Youth Literature

  • Downhome Magazine
  • Posted: Nov 30, -0001 12:00 AM
Reviews by Kim Kielley

Maxine Trottier
It's 1917 and the world is embroiled in war. Bridget Keats is a young girl living in outport Newfoundland with her widowed mother. She is a loner and finds solace in watching the boats with a spyglass as they come and go in the harbour by her home. Her mother makes wool socks for the soldiers overseas and sails across the harbour to the post office to mail them. Thank you notes from grateful soldiers trickle back to Bridget and her mother who relish each one, pouring over them in the privacy of their little home. When a wounded soldier takes up residence at the lighthouse across the way, Bridget and her mother offer him kindness and compassion - something most of the locals overlook as they speculate on the reason for his presence. As Bridget delivers baskets laden with food to the injured soldier, she places wildflowers on the top as a sort of peace offering. The story that ensues is one of friendship established through notes identifying the flowers. Children will enjoy this tale of chance companions finding common ground, and wonder along with Bridget and her mother at the fate of a soldier in search of peace and solitude after a horrendous battle.

JustImage the Three of Us
Gina Ducey
This touching little book about a family losing their Dad is written from a child's point of view through a series of simple poems. Together, the poems form a story about the surviving family members' journey in coming to terms with their grief and the coping that happens as they adjust to being a three-person family instead of four. Children's coloured pencil and crayon drawings beautifully illustrate each poem. As the family's journey takes them through likely one of the most difficult periods in all of their lives, the final poem springs hopeful and positive like new growth after a devastating forest fire.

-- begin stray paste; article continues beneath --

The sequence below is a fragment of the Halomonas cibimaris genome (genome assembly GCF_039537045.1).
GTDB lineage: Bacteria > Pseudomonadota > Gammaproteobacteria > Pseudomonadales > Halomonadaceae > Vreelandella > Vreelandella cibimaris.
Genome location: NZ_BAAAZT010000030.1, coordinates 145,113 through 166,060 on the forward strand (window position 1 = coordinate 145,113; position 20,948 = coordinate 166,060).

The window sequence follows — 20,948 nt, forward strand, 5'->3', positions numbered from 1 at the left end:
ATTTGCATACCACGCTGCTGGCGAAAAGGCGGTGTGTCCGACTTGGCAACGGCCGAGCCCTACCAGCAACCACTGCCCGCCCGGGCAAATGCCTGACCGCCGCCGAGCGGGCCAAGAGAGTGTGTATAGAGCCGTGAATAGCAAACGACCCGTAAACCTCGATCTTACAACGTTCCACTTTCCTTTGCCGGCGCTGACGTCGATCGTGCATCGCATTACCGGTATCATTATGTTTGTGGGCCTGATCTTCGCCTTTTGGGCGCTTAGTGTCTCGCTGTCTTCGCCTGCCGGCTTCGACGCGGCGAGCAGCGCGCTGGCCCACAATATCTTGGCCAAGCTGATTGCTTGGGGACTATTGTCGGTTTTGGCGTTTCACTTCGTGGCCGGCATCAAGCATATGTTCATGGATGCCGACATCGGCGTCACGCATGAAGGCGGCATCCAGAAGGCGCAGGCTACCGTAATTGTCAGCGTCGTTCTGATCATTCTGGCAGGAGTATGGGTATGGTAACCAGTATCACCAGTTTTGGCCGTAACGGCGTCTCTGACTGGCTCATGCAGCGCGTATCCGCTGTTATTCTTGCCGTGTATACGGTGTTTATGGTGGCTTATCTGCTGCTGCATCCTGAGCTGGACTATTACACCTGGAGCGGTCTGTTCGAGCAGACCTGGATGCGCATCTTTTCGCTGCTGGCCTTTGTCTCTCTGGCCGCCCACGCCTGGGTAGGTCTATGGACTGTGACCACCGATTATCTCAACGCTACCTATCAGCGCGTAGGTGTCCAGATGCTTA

MoocherImage in the Lun: A Newfoundland and Labrador Folk Alphabet
Tom Dawe
"A" is for "auntsary" and "B" is for "barvel," according to this unique children's alphabet book that draws on traditional Newfoundland and Labrador expressions and folklore. Author Tom Dawe takes the reader on an excursion around the bay and back, marrying local sayings and classic folk stories with poetic rhyme to spell out the letters of the alphabet. The book's illustrator, C. Anne MacLeod, draws each letter like nailed-together wooden boards, and makes each scene a graphic visual clue to the author's descriptions. The entertaining poems are lighthearted and humorous, making Moocher in the Lun just as much fun at bedtime for the adults reading it aloud, as it is for the little ones tucked in and listening.

Robert Rayner
ImageWhen public access to a favourite spot at the beach gets cut off by a wealthy businessman who buys the property right to the water's edge, three rebellious teenagers struggle to do what's morally right and what's socially unacceptable as they protest their lack of access to the local swimming hole. Frustrated by the community's apathy, these three friends start off with good intentions, guided by an adult with a history of social protests. As each level of the protests organized by the teens falls on deaf ears, they face direct action in a final, desperate attempt to get their beach back, a move that could prove devastating on many different levels. For more information, or to purchase, call the Downhome mail order line at 1-888-588-6353.